Fans to L.A. School:
Put Jackson’s Name Back
Jackson attended sixth grade at Gardner after moving with his family to Los Angeles. His name was originally installed above the Hollywood school’s auditorium in 1989.
Jackson attended a dedication ceremony and donated money to the school’s music program, but following his 2003 arrest on child molestation charges, school officials, acting on requests from parents, covered up his name.
School officials did not immediately return requests for comment, but the campaign’s organizers hope the outpouring of support will force administrators to uncover Jackson’s name.
Jackson’s Name Back – L.A. School
For seven years, the gleaming silver letters that once proclaimed the Michael Jackson Auditorium at Gardner Street Elementary School in Hollywood were hidden behind white plywood boards.
The boards had been placed there to hide the name of the pop singer at the behest of parents shortly after Jackson was arrested on suspicion of child molestation in 2003. Since his death last year, fans had rallied for the restoration of the sign, which they saw as a symbol of Jackson’s legacy.
Now, Jackson’s name gleams again.
Los Angeles Unified School District Supt. Ramon C. Cortines ordered the boards stripped away Friday “in recognition of Michael Jackson’s musical legacy and contribution to modern culture.”
A school district spokesman said the decision was made in large part because Jackson had been acquitted of criminal charges in the molestation case.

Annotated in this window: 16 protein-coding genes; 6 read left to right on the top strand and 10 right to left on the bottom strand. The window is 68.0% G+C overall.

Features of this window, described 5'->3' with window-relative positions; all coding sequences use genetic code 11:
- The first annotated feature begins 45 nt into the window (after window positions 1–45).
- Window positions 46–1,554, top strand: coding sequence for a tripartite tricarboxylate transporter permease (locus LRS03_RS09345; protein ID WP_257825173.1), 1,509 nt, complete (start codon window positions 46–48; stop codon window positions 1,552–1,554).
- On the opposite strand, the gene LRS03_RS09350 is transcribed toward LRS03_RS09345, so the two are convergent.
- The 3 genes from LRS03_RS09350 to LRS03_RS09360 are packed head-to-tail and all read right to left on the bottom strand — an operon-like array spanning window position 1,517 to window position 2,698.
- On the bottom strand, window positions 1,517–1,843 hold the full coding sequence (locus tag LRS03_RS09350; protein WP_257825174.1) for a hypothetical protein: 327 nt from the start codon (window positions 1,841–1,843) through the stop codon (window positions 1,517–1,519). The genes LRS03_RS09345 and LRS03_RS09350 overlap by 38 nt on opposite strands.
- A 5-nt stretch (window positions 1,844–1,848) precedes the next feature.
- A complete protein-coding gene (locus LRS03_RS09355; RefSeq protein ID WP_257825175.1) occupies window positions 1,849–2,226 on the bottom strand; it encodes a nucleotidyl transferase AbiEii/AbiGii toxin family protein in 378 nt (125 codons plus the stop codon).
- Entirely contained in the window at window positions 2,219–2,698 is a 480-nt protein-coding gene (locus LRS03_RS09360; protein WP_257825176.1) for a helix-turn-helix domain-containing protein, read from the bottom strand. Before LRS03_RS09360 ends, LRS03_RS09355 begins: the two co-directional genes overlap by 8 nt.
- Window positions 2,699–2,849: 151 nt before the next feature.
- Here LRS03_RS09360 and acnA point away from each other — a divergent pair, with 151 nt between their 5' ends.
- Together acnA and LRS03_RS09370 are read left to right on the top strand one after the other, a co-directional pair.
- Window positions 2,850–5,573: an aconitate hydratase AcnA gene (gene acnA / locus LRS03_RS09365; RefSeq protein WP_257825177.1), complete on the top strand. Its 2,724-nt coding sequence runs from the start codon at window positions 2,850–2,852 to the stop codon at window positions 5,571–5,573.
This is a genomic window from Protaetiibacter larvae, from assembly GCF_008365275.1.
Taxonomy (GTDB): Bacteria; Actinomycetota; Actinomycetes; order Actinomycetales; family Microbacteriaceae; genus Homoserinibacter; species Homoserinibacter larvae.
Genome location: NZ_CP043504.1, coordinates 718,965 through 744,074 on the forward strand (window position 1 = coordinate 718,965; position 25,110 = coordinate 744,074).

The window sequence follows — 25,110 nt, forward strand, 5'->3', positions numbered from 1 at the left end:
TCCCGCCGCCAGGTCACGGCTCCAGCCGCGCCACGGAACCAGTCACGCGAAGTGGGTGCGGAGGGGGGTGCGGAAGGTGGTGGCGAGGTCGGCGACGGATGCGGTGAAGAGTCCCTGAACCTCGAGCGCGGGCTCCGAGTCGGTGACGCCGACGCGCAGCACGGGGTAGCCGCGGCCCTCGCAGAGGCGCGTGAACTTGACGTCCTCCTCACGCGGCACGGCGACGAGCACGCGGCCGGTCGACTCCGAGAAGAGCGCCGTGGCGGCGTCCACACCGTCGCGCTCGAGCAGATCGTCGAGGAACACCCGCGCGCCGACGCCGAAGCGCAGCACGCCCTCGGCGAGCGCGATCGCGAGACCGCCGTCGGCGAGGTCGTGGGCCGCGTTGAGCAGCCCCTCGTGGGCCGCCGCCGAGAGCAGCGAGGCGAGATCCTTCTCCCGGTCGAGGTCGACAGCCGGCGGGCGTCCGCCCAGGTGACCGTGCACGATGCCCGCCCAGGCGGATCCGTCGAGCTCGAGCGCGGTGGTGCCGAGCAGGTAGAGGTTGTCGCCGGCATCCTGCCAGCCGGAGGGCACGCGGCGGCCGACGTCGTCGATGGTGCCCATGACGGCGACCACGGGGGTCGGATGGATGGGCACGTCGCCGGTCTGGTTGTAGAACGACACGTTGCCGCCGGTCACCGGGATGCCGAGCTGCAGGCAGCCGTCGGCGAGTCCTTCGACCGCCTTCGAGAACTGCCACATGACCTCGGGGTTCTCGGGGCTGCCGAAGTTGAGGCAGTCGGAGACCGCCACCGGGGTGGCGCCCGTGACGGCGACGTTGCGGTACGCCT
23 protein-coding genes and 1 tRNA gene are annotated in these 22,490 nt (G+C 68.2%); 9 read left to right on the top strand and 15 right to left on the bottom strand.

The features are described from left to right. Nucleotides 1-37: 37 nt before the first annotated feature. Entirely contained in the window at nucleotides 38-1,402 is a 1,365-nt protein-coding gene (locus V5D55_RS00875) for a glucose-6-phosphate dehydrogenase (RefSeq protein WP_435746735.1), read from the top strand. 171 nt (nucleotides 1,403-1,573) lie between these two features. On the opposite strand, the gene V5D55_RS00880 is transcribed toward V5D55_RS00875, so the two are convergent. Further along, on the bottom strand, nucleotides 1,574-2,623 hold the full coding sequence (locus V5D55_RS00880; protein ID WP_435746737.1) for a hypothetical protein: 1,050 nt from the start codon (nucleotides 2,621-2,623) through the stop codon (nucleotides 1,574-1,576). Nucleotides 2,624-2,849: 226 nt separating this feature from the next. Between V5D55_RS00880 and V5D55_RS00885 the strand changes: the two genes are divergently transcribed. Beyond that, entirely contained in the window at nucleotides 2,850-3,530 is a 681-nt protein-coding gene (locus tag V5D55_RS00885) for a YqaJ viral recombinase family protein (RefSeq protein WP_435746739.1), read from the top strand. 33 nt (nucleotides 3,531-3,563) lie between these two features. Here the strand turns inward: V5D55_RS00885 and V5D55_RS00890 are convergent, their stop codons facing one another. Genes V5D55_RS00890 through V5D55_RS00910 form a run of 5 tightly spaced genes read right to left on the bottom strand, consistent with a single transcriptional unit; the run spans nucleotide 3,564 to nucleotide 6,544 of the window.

On Friday night, a Facebook page calling for the restoration of the sign was overflowing with joyous comments.
“I could cry!!” one person wrote. “I wish he were here to see this!!”
On the page, devotees from places as far away as Japan and Sri Lanka posted photos of themselves holding handmade posters calling for the boards to be stripped away.
Fans had planned to show up at a school board meeting Tuesday to demand that the sign be revealed.
Jackson was briefly enrolled as a student at Gardner Street Elementary. In 1969, he and his family moved to Los Angeles from Gary, Ind., so that Jackson and his brothers could make a record with Motown.
Jackson was an 11-year-old sixth-grader at the school when the Jackson 5 released their debut album, a smash hit that foreshadowed Jackson’s record-breaking solo career.
The Gardner auditorium was dedicated to Jackson in 1989. He attended the ribbon-cutting ceremony, where the school’s choir sang “We Are the World,” a tune Jackson co-wrote.
An illustration of Jackson’s face was posted in the auditorium in 1989, and a picture depicting the singer surrounded by children was hung in the main office. The auditorium drawing was removed several years ago because it kept falling down. The picture in the office also was removed to make room for a new intercom system.
— Kate Linthicum